- First Watch Restaurant Group on Tuesday filed paperwork for an initial public offering with the U.S. Securities and Exchange Commission.
- The number of shares and price range for the proposed offering have not yet been determined, per a company release. The company, which trades on NASDAQ as "FWRG," plans to use proceeds from the offering to repay borrowings outstanding under the company's credit facilities.
- First Watch is the first full-service restaurant company to go public this year. The chain joins a growing list of brands to file IPOs within the last eight months, including Dutch Bros Coffee, Sweetgreen, Krispy Kreme and Portillo's.
First Watch, which only operates the breakfast and lunch dayparts, survived pandemic disruption by rapidly accelerating the rollout of its off-premise channel and relaunching its app for online ordering. First Watch CEO Chris Tomasso previously told Restaurant Dive that the chain managed to execute innovation plans that would typically take three months in just three weeks. The breakfast joint also added alcoholic beverages to its menu to boost sales.
Its pandemic plan paid off. When First Watch's company-owned restaurants reopened during the pandemic, the chain was able to meet customer demand for off-premise while also serving dine-in customers, the company said in the S-1 filing. Pre-pandemic, average weekly off-premise sales made up less than $2,000 per unit, but that grew to $8,082 during the fiscal quarter ending Dec. 27, 2020. When dine-in traffic began to steadily increase in 2021, average off-premise weekly sales remained relatively consistent at $8,079 per restaurant as of the second fiscal quarter of 2021, the company said.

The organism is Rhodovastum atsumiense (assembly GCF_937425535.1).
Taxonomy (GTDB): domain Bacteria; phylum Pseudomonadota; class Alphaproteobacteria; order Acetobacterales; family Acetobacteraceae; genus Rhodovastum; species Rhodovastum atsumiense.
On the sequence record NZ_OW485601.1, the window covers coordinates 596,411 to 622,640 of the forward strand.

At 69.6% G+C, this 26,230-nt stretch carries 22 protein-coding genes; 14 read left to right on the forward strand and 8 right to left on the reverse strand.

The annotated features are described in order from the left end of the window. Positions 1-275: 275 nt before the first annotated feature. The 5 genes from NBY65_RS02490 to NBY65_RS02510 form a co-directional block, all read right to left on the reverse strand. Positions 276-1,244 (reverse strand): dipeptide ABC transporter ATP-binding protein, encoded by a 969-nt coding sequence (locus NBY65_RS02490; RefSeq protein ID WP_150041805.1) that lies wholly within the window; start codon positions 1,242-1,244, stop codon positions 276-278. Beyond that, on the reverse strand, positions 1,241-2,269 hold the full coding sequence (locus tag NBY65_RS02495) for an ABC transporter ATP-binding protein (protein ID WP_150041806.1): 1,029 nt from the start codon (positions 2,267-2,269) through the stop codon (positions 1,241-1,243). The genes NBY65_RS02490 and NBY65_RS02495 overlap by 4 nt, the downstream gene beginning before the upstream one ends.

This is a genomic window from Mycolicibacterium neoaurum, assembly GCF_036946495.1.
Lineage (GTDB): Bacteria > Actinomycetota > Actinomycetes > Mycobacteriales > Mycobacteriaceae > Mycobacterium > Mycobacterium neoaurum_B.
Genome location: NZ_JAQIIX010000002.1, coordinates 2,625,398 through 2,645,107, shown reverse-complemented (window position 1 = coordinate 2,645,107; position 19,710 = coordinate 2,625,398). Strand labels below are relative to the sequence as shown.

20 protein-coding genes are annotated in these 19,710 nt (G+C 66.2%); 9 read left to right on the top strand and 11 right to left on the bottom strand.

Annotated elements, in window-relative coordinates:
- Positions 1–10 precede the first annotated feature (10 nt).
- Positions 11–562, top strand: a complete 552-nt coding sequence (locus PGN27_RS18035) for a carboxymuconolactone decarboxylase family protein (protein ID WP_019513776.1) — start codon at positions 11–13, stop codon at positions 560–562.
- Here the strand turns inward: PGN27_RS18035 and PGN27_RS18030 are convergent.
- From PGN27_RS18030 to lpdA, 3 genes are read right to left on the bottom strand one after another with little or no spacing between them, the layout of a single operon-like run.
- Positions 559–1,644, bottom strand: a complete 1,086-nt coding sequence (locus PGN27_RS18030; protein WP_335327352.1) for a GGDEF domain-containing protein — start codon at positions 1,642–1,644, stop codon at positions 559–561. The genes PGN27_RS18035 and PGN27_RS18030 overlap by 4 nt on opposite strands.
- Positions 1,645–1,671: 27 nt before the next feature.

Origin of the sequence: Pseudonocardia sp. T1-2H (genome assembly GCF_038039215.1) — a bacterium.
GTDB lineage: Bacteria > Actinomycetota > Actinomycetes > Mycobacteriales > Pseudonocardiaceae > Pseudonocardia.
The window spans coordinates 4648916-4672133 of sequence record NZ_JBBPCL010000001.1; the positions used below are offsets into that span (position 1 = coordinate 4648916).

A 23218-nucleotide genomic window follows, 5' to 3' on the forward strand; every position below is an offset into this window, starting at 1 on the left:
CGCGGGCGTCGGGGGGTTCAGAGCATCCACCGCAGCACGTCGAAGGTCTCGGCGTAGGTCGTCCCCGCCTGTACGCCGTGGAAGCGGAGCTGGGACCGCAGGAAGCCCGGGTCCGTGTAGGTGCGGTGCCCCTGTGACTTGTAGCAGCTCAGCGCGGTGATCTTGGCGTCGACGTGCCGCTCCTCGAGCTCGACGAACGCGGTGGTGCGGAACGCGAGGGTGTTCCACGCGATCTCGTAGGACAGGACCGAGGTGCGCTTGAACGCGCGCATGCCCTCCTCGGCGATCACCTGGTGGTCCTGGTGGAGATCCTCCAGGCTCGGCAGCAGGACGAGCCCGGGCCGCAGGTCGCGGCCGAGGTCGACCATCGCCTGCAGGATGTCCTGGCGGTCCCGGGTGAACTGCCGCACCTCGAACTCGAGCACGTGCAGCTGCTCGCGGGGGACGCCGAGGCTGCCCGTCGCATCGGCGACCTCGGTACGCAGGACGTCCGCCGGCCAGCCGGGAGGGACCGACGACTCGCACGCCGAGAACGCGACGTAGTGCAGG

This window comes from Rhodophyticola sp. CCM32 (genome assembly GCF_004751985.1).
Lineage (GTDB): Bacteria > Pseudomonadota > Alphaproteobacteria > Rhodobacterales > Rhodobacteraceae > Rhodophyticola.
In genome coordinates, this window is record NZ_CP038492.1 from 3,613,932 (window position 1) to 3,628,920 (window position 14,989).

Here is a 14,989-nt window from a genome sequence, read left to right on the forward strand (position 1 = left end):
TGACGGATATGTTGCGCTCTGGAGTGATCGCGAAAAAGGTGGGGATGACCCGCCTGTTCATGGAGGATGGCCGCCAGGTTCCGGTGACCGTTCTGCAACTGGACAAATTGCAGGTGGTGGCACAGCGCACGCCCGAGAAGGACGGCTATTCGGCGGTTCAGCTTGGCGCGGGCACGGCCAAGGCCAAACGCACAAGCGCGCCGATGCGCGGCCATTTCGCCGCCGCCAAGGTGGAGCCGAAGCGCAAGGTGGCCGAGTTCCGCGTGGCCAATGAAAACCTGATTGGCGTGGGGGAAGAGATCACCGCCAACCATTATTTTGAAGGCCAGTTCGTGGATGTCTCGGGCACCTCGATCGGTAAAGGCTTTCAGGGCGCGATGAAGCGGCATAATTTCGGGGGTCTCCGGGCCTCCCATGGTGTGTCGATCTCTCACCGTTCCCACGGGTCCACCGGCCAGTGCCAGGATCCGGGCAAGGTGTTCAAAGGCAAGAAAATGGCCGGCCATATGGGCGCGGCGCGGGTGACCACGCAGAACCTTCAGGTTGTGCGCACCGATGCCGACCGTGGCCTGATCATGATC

"We believe that off-premises sales will remain an incremental channel for us that serves an additional use occasion for our customers and that it will be an important part of growing average unit volumes to higher than pre-pandemic levels," the company said.
This performance may given First Watch majority owner Advent International, a private equity firm, confidence in its chances of growth as a public company. The market is also ripe for IPOs — strong consumer demand and low interest rates are driving up valuations, and many private equity firms are hoping to cash out by making brands public, according to Quartz.
First Watch's same-store sales also began exceeding pre-COVID-19 levels in March, reaching 17% same-restaurant sales in August compared to 2019. Traffic has also grown during the summer months, up 5% in July and 2% in August compared to 2019.
The company didn't pull back from restaurant development during the pandemic either, reaching 423 system-wide restaurants as of June 27. This included the opening of 42 restaurants in 2020 and 18 during the 26 weeks ending June 27, 2021. The company believes it has a significant opportunity to grow density in its new and existing markets. It also conducted an in-depth analysis with a third-party real estate firm that resulted in the potential for over 2,200 locations across the U.S.
Future initiatives include boosting the weekday lunch daypart, which made up only about 6% of its weekday customer purchases in fiscal 2019, according to the filing. The company expects increased opportunities to boost this daypart with the help of its optimized core menu, off-premise channels and the ability to apply targeted marketing to suburban markets — where many urban dwellers have moved during the pandemic and where "a meaningful portion" of its restaurants exist.
With the rollout of additional technology from digital off-premise and in-store tech, such as remote waitlists, the company has gathered 2.9 million unique customer profiles to better understand trial, frequency and customer lifetime value, according to the filing. First Watch plans to use this data to create a more advanced customer relationship management system to grow customer frequency.
To combat high demand and extended wait times during peak hours, especially on the weekend, First Watch also plans to use technology to improve throughput and capacity, such as the installation of kitchen display screens to automate order routing.